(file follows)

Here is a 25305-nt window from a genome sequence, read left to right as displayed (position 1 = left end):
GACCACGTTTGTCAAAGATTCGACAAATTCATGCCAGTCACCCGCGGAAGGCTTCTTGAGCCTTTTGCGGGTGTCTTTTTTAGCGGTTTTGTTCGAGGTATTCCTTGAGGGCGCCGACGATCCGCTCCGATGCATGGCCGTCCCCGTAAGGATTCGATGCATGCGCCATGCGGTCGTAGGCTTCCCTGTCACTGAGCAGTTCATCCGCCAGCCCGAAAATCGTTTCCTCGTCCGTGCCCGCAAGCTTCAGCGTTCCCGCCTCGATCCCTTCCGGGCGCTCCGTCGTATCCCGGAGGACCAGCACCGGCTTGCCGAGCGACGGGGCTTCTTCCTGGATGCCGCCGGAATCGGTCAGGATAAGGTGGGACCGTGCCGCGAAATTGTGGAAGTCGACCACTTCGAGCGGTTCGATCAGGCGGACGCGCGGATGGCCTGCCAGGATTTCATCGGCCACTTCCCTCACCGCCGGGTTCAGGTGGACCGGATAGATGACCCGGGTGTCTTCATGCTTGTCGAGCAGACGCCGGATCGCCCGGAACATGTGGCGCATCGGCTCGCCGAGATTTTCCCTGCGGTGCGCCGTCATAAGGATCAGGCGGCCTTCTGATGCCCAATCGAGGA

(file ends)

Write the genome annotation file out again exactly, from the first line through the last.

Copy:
Here is a 25305-nt window from a genome sequence, read left to right as displayed (position 1 = left end):
GACCACGTTTGTCAAAGATTCGACAAATTCATGCCAGTCACCCGCGGAAGGCTTCTTGAGCCTTTTGCGGGTGTCTTTTTTAGCGGTTTTGTTCGAGGTATTCCTTGAGGGCGCCGACGATCCGCTCCGATGCATGGCCGTCCCCGTAAGGATTCGATGCATGCGCCATGCGGTCGTAGGCTTCCCTGTCACTGAGCAGTTCATCCGCCAGCCCGAAAATCGTTTCCTCGTCCGTGCCCGCAAGCTTCAGCGTTCCCGCCTCGATCCCTTCCGGGCGCTCCGTCGTATCCCGGAGGACCAGCACCGGCTTGCCGAGCGACGGGGCTTCTTCCTGGATGCCGCCGGAATCGGTCAGGATAAGGTGGGACCGTGCCGCGAAATTGTGGAAGTCGACCACTTCGAGCGGTTCGATCAGGCGGACGCGCGGATGGCCTGCCAGGATTTCATCGGCCACTTCCCTCACCGCCGGGTTCAGGTGGACCGGATAGATGACCCGGGTGTCTTCATGCTTGTCGAGCAGACGCCGGATCGCCCGGAACATGTGGCGCATCGGCTCGCCGAGATTTTCCCTGCGGTGCGCCGTCATAAGGATCAGGCGGCCTTCTGATGCCCAATCGAGGA